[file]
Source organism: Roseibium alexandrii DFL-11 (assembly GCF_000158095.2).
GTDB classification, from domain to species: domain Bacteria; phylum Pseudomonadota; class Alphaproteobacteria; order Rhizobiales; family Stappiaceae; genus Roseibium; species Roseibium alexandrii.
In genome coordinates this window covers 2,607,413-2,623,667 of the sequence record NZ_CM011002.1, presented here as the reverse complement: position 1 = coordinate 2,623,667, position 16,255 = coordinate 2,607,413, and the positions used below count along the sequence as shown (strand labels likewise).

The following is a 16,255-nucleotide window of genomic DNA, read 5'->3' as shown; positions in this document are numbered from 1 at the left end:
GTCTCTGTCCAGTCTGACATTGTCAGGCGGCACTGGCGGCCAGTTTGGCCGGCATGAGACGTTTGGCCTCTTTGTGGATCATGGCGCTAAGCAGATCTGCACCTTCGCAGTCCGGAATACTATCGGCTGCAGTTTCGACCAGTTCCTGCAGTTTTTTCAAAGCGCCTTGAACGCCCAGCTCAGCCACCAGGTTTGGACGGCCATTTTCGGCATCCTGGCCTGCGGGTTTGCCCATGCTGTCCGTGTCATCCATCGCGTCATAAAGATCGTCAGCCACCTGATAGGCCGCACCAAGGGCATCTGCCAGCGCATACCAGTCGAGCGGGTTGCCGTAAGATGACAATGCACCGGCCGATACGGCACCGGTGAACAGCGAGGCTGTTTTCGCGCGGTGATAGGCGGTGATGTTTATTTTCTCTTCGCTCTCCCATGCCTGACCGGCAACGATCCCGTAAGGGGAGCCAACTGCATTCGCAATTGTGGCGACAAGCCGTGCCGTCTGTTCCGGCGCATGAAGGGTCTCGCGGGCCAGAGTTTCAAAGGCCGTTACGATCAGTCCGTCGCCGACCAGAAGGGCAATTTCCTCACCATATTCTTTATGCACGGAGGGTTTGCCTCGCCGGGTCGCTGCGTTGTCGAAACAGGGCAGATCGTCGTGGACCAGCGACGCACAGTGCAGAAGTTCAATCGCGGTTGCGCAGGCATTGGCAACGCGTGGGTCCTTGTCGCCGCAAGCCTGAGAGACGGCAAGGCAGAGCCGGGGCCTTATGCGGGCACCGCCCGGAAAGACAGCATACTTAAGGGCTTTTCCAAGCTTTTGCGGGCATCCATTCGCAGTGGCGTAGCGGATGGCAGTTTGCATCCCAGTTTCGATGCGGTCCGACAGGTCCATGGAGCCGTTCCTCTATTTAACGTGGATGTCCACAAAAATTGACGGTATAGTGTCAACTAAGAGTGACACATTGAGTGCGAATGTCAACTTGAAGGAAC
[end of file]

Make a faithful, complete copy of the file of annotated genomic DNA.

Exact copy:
Source organism: Roseibium alexandrii DFL-11 (assembly GCF_000158095.2).
GTDB classification, from domain to species: domain Bacteria; phylum Pseudomonadota; class Alphaproteobacteria; order Rhizobiales; family Stappiaceae; genus Roseibium; species Roseibium alexandrii.
In genome coordinates this window covers 2,607,413-2,623,667 of the sequence record NZ_CM011002.1, presented here as the reverse complement: position 1 = coordinate 2,623,667, position 16,255 = coordinate 2,607,413, and the positions used below count along the sequence as shown (strand labels likewise).

The following is a 16,255-nucleotide window of genomic DNA, read 5'->3' as shown; positions in this document are numbered from 1 at the left end:
GTCTCTGTCCAGTCTGACATTGTCAGGCGGCACTGGCGGCCAGTTTGGCCGGCATGAGACGTTTGGCCTCTTTGTGGATCATGGCGCTAAGCAGATCTGCACCTTCGCAGTCCGGAATACTATCGGCTGCAGTTTCGACCAGTTCCTGCAGTTTTTTCAAAGCGCCTTGAACGCCCAGCTCAGCCACCAGGTTTGGACGGCCATTTTCGGCATCCTGGCCTGCGGGTTTGCCCATGCTGTCCGTGTCATCCATCGCGTCATAAAGATCGTCAGCCACCTGATAGGCCGCACCAAGGGCATCTGCCAGCGCATACCAGTCGAGCGGGTTGCCGTAAGATGACAATGCACCGGCCGATACGGCACCGGTGAACAGCGAGGCTGTTTTCGCGCGGTGATAGGCGGTGATGTTTATTTTCTCTTCGCTCTCCCATGCCTGACCGGCAACGATCCCGTAAGGGGAGCCAACTGCATTCGCAATTGTGGCGACAAGCCGTGCCGTCTGTTCCGGCGCATGAAGGGTCTCGCGGGCCAGAGTTTCAAAGGCCGTTACGATCAGTCCGTCGCCGACCAGAAGGGCAATTTCCTCACCATATTCTTTATGCACGGAGGGTTTGCCTCGCCGGGTCGCTGCGTTGTCGAAACAGGGCAGATCGTCGTGGACCAGCGACGCACAGTGCAGAAGTTCAATCGCGGTTGCGCAGGCATTGGCAACGCGTGGGTCCTTGTCGCCGCAAGCCTGAGAGACGGCAAGGCAGAGCCGGGGCCTTATGCGGGCACCGCCCGGAAAGACAGCATACTTAAGGGCTTTTCCAAGCTTTTGCGGGCATCCATTCGCAGTGGCGTAGCGGATGGCAGTTTGCATCCCAGTTTCGATGCGGTCCGACAGGTCCATGGAGCCGTTCCTCTATTTAACGTGGATGTCCACAAAAATTGACGGTATAGTGTCAACTAAGAGTGACACATTGAGTGCGAATGTCAACTTGAAGGAAC